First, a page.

Wednesday, 27 July 2016

Modified Dragoons, (Warlord) - Part 3 of 6

This group was inspired after reading part of Osprey's book Pike and Shot Tactics 1590-1660.

"it was common to support ... with Shots – provided either by dragoons or by infantry temporarily mounted or riding double behind cavalrymen."
This seemingly simple comment provided me with the most difficult challenge while trying to make this look halfway realistic or natural. I thought I may be able to model two men on one horse. This was easier said than done and involved a lot of cutting and carving of the horse's back and rump (as well as a fair dose of industrial language which I find always helps).

WIP
With the first/forward most rider I removed the tassets from the thighs to facilitate moving the body of the figure forward towards the horse's head. I cut away some areas from his back so the two figures would fit closer together. The musket was taken from a spare regular figure. The powder box and strap were added using greenstuff.
WIP
The second/rear rider's right arm taken from the cavalry set which was originally holding a flagpole. After reading the article about dragoons, rather than using a short carbine model, I used a part taken, as usual, from a Warlord's Firelock figure. Just to make things awkward for myself I also removed his sash. I'm not entirely sure this was worth the time and effort to achieve the unique look of this set but as it's a one off for this project I'm unlikely to ever repeat the process. Well that's what I told myself as I was cursing the general lack of any form of co-operation from the figures.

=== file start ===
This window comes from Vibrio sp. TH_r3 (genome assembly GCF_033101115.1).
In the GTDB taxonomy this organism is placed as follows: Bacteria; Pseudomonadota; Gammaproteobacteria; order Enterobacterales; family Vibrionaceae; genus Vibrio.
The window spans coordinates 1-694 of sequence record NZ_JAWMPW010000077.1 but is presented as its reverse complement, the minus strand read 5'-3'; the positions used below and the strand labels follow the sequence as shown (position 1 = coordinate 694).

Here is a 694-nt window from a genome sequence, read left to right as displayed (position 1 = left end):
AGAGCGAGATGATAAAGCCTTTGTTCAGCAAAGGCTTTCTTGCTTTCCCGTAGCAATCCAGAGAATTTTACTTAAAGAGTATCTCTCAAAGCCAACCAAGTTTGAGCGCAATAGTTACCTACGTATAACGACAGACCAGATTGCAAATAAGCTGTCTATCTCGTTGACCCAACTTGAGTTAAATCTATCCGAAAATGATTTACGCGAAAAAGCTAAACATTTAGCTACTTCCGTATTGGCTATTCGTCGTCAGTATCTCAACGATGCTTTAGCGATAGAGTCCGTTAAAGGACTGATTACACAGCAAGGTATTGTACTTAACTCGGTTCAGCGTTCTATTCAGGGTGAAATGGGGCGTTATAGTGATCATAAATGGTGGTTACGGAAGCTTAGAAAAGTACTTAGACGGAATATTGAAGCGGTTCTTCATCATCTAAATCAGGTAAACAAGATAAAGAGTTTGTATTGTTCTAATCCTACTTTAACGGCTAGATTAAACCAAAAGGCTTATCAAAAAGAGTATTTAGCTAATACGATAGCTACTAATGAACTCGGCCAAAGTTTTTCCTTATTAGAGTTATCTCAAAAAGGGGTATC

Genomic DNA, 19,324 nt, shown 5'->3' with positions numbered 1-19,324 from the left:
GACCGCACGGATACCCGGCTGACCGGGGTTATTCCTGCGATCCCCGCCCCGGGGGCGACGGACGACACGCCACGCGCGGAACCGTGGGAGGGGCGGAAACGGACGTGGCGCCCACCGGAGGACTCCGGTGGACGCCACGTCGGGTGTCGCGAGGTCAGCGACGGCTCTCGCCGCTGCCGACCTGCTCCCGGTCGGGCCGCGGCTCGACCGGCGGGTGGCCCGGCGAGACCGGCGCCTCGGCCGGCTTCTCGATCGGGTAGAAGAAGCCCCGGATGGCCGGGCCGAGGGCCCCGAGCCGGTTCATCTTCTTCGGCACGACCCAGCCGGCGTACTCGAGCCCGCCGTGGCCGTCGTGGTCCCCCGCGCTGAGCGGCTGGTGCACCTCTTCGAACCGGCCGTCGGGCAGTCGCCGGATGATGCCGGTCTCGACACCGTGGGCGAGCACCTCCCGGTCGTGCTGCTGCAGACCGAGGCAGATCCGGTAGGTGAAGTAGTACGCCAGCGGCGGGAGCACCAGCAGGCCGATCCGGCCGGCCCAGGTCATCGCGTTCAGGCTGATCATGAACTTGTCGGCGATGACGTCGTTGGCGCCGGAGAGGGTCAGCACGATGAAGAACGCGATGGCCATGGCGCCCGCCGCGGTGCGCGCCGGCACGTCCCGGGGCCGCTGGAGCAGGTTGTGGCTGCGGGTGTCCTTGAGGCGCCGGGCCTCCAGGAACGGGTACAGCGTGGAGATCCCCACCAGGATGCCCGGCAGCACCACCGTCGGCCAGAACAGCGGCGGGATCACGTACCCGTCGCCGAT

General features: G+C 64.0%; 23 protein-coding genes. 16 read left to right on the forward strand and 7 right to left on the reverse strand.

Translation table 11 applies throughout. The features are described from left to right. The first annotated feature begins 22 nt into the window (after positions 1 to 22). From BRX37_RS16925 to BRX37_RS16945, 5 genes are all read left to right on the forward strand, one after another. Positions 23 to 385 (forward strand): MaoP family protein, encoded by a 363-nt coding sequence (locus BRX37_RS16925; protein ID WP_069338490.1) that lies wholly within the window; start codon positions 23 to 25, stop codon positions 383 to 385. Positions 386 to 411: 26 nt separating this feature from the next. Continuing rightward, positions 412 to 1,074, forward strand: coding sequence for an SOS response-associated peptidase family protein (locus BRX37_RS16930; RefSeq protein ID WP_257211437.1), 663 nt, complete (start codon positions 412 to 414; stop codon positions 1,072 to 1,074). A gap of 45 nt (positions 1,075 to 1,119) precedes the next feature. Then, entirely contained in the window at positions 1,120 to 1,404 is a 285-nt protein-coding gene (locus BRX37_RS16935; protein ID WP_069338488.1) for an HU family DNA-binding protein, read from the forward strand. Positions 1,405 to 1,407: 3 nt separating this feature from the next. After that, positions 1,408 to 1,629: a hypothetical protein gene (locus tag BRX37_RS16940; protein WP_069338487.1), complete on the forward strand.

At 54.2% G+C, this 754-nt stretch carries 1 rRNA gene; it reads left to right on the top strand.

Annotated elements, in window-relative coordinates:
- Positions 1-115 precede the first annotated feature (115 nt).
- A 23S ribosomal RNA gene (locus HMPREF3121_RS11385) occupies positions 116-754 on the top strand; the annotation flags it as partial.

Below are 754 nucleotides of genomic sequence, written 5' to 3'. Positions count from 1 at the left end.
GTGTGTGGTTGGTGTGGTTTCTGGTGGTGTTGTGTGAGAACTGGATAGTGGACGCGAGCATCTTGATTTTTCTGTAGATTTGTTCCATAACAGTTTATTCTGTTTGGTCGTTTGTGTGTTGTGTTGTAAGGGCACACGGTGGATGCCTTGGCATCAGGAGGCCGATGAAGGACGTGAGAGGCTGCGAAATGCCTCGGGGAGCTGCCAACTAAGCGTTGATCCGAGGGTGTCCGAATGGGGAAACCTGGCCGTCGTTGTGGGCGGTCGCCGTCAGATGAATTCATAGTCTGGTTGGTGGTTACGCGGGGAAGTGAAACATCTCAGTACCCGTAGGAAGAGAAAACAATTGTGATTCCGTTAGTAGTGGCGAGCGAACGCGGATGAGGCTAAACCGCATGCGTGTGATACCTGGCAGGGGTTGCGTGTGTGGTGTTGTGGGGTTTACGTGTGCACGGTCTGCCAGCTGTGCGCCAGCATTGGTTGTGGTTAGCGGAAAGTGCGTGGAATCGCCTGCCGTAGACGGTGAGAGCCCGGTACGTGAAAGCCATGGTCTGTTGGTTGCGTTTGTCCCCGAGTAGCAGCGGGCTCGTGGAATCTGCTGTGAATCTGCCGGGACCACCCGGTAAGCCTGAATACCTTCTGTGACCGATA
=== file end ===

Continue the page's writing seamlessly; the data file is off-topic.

WIP
The sash, baldric, sword handle and the straps for both muskets were made from strips of greenstuff. Yes, you've read that correctly, I added details to the figure after cutting the original one away (will I never learn? no..probably not).

Tuesday, 26 July 2016

Modified Dragoons, (Warlord) - Part 2 of 6

During the long preparation (it turned out to be a rather long thinking process) of these models I considered various options of how to make these figures represent dragoons. Fortunately I eventually recalled the autobiography of Phillipp von Boeselager, a German officer who served on the Russian front during WWII and was involved in the closest attempt to assassinate Hitler, the book is titled Valkyrie: The Plot To Kill Hitler (you'll have to bear with me on this one). He was one of the very few who survived the executions that followed the failed coup d'etat. Although the modern perception of the German army during WWII is often that of large armoured columns attacking across all fronts, vast numbers of horses were still used for transport and haulage.

In his book von Boeselager describes combat experiences which, for to me at least, closely resembled those of dragoons during the ECW. During reconnaissance or defence actions soldiers, under von Boeselager command, would dismount leaving one man holding the reins of anywhere between four and ten horses. This single man would then ride away a short distance to a safer area. This soldier could quickly return to the others troops if and when needed. With this in mind I thought I would try to replicate this using these models
This group depicts one rider holding the reins of three other horses. There are four horses in total simply because that's how many would neatly fit onto the base (from Warbases). The single rider is a bog standard figure straight out the box. I cut away the moulded plastic reins and remade the connecting new ones using lengths of greenstuff. Again using greenstuff I built up the saddles on the riderless horses. This are perhaps the easiest modification of the entire set. Don't worry, the other modification caused me a lot more grief - all for your viewing entertainment.